Figure 15. Flow profile and derived flow per unit length calculated and measured in the lab for slopes of 10% and 33%.
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Figure 16. Discharge coefficient, CqH, calculated from Equation (1) with the energy head measured and the sine of the angle of velocity vector in the slit between two bars simulated with CFD.
Figure 16. Discharge coefficient, CqH, calculated from Equation (1) with the energy head measured and the sine of the angle of velocity vector in the slit between two bars simulated with CFD.
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Figure 17. Discharge coefficient, CqH, calculated from pressure field and Equation (20), compared with values calculated from Equation (1).
Figure 17. Discharge coefficient, CqH, calculated from pressure field and Equation (20), compared with values calculated from Equation (1).
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Table 1. Main features of previous bottom intake system studies.
Table 1. Main features of previous bottom intake system studies.
AuthorFlowFlume WidthShapeSettingSlope
Noseda [8]q1max = 100 L/sB = 0.50 mT-shaped0.16 < m < 0.28
0.57 < b1 < 1.17 cm
0%–20%
Brunella et al. [9]q1max = 100 L/sB = 0.50 mCircularTwo setups:
(a) b1 = 0.60 or 0.30 cm;
bw = 1.20 or 0.60 cm; m = 0.352
(b) b1 = 1.80 or 0.90 cm;
bw = 1.20 or 0.60 cm; m = 0.664
0%–123%
Righetti and Lanzoni [10]q1max = 37.5 L/sB = 0.25 mPrismatic with rounded edgem = 0.20; b1 = 0.50 cm; bw = 2.00 cm<3.5%
Note: Righetti and Lanzoni [10], the slope refers to the flume slope.
Table 2. Geometric characteristics of racks in the physical device and details of the tests.
Table 2. Geometric characteristics of racks in the physical device and details of the tests.
tanθ
(-)
q1
(L/s/m)
Rack A (m = 0.16)
(b1 = 0.0057 m; bw = 0.03 m)
Rack B (m = 0.22)
(b1 = 0.0085 m; bw = 0.03 m)
Rack C (m = 0.28)
(b1 = 0.0117 m; bw = 0.03 m)
h1 (m)H0 (m)Fr1 (-)q2/q1 (%)h1 (m)H0 (m)Fr1 (-)q2/q1 (%)h1 (m)H0 (m)Fr1 (-)q2/q1 (%)
053.80.0530.1061.421.90.0550.1041.321.90.0550.1041.341.9
77.00.0690.1321.362.60.0700.1321.331.30.0690.1321.351.3
114.60.0900.1631.364.40.0910.1621.331.70.0890.1641.380.9
155.40.1140.2081.2820.60.1100.2121.363.20.1090.2121.372.6
0.1053.80.0490.1111.591.90.0480.1121.641.90.0480.1121.631.9
77.00.0620.1411.613.90.0630.1401.571.30.0610.1421.621.3
114.60.0830.1811.545.20.0820.1821.571.70.0800.1851.631.7
155.40.1020.2211.5321.20.1000.2241.583.90.1000.2231.563.2
0.2053.80.0440.1211.893.70.0440.1201.851.90.0440.1201.851.9
77.00.0570.1501.803.90.0580.1481.771.30.0570.1491.792.6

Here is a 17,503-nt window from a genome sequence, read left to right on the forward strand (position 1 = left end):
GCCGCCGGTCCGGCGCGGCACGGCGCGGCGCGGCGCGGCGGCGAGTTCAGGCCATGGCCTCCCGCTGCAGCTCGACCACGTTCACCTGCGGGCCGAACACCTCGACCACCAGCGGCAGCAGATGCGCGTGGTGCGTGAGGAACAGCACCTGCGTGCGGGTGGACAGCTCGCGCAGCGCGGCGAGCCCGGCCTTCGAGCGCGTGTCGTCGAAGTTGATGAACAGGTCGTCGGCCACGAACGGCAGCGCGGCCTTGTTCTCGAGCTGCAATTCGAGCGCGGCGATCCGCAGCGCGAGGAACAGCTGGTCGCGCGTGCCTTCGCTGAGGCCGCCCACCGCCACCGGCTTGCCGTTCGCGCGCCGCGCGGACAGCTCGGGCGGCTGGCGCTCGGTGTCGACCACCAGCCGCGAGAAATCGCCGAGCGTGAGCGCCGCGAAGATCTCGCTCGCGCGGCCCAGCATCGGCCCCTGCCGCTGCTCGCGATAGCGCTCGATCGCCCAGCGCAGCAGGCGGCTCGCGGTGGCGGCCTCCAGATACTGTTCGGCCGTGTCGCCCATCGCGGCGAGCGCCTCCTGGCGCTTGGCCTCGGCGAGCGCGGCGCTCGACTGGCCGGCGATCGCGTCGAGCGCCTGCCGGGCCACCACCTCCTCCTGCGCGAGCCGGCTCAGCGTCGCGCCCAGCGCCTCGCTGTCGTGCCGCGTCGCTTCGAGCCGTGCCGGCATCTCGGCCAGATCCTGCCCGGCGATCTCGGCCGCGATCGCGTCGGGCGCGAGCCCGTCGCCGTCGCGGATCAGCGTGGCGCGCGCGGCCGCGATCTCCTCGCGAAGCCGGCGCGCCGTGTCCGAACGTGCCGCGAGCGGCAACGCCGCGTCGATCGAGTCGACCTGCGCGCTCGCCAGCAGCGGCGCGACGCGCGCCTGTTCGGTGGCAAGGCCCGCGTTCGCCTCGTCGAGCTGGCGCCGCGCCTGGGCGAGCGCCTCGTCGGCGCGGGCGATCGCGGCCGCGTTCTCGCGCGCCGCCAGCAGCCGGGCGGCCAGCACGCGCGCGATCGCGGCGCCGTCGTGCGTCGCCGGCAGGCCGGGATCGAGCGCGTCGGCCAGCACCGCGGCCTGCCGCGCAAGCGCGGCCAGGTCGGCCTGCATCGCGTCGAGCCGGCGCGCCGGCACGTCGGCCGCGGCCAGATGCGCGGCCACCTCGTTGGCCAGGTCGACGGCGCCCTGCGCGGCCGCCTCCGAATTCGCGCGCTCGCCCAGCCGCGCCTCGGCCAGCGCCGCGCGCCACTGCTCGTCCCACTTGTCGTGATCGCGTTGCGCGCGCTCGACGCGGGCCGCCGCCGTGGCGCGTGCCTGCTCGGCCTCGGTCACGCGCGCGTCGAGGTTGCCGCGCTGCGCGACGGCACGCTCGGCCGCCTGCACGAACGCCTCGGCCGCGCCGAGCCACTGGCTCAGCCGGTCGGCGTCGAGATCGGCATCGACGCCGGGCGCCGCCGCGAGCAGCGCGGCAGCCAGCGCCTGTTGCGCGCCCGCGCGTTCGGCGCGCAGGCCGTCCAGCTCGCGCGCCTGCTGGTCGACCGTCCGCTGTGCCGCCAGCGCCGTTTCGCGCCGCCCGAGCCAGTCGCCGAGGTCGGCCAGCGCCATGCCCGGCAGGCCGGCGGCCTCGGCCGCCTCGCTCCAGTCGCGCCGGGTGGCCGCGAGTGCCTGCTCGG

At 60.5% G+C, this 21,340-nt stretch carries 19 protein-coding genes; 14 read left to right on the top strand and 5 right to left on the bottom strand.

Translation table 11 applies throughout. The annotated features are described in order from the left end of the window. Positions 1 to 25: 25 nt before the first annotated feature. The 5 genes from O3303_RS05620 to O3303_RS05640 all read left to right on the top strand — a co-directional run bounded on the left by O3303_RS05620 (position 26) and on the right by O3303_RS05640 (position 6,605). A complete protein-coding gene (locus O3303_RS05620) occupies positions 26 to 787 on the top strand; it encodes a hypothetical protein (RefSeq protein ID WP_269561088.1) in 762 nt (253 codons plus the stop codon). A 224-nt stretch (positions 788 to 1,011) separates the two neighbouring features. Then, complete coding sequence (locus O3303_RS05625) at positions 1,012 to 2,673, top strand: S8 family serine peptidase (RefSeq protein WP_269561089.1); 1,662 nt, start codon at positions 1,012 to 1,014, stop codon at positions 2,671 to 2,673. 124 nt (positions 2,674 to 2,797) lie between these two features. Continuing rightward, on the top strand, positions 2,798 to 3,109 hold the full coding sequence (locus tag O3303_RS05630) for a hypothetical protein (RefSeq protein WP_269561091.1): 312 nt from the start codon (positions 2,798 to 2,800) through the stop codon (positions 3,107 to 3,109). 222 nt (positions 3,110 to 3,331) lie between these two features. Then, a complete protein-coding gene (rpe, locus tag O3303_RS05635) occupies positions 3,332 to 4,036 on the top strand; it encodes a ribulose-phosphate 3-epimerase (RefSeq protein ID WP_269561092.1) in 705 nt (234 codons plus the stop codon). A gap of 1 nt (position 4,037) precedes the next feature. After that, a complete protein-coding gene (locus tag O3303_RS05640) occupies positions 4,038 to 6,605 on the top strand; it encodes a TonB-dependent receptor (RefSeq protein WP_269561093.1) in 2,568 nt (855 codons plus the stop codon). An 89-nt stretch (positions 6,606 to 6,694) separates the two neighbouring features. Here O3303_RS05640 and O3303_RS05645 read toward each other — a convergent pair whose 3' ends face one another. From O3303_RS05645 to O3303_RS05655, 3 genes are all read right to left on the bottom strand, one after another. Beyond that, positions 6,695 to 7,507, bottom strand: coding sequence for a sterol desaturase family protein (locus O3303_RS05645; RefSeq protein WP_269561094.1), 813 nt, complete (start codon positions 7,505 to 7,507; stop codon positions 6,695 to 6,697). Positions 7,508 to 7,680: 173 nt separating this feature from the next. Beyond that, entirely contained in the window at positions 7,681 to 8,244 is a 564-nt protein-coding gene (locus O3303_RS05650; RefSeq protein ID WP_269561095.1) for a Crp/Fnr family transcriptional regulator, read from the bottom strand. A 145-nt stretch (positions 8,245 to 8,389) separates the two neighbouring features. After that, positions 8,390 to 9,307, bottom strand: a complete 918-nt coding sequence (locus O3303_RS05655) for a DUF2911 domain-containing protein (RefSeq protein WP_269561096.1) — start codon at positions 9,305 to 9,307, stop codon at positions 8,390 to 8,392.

114.60.0760.1911.736.10.0770.1911.732.60.0760.1911.732.6
155.40.0960.2301.6821.90.0960.2301.684.50.0950.2321.704.5
0.3053.80.0420.1262.003.70.0410.1272.041.90.0420.1262.003.7
77.00.0540.1571.945.20.0540.1571.952.60.0540.1571.953.9
114.60.0730.1971.867.00.0720.1981.913.50.0720.1991.902.6
155.40.0900.2421.8423.20.0900.2421.844.50.0900.2411.834.5
0.3353.80.0420.1272.023.70.0410.1292.073.70.0410.1292.083.7
77.00.0540.1591.996.50.0540.1581.972.60.0530.1602.003.9
114.60.0730.1991.877.00.0720.2011.904.40.0710.2031.922.6
155.40.0880.2481.9125.10.0890.2441.865.10.0910.2411.825.1
Table 3. Approaching flow depth related to critical depth at x = −0.50 m upstream of the rack.
Table 3. Approaching flow depth related to critical depth at x = −0.50 m upstream of the rack.
tanθ (-)q1 (L/s/m)Rack A (m = 0.16)Rack B (m = 0.22)Rack C (m = 0.28)
h/hc (x = −0.50 m)
053.81.0911.1691.121
77.01.0951.1341.093
114.61.0721.1061.087
155.41.0651.0651.062
0.1053.81.1301.1421.122
77.01.0991.1051.098
114.61.0761.0891.080
155.41.0411.0411.044
0.2053.81.1001.1191.082
77.01.0871.0811.088
114.61.0721.0481.059
155.41.0241.0151.031
0.3053.81.1001.1191.082
77.01.0871.0811.088
114.61.0721.0481.059
155.41.0241.0151.031
0.3353.81.1191.1031.112
77.01.0871.0761.081
114.61.0621.0561.049
155.41.0151.0021.035

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Castillo, L.G.; García, J.T.; Carrillo, J.M. Influence of Rack Slope and Approaching Conditions in Bottom Intake Systems. Water 2017, 9, 65. https://doi.org/10.3390/w9010065

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Castillo LG, García JT, Carrillo JM. Influence of Rack Slope and Approaching Conditions in Bottom Intake Systems. Water. 2017; 9(1):65. https://doi.org/10.3390/w9010065

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Castillo, Luis G., Juan T. García, and José M. Carrillo. 2017. "Influence of Rack Slope and Approaching Conditions in Bottom Intake Systems" Water 9, no. 1: 65. https://doi.org/10.3390/w9010065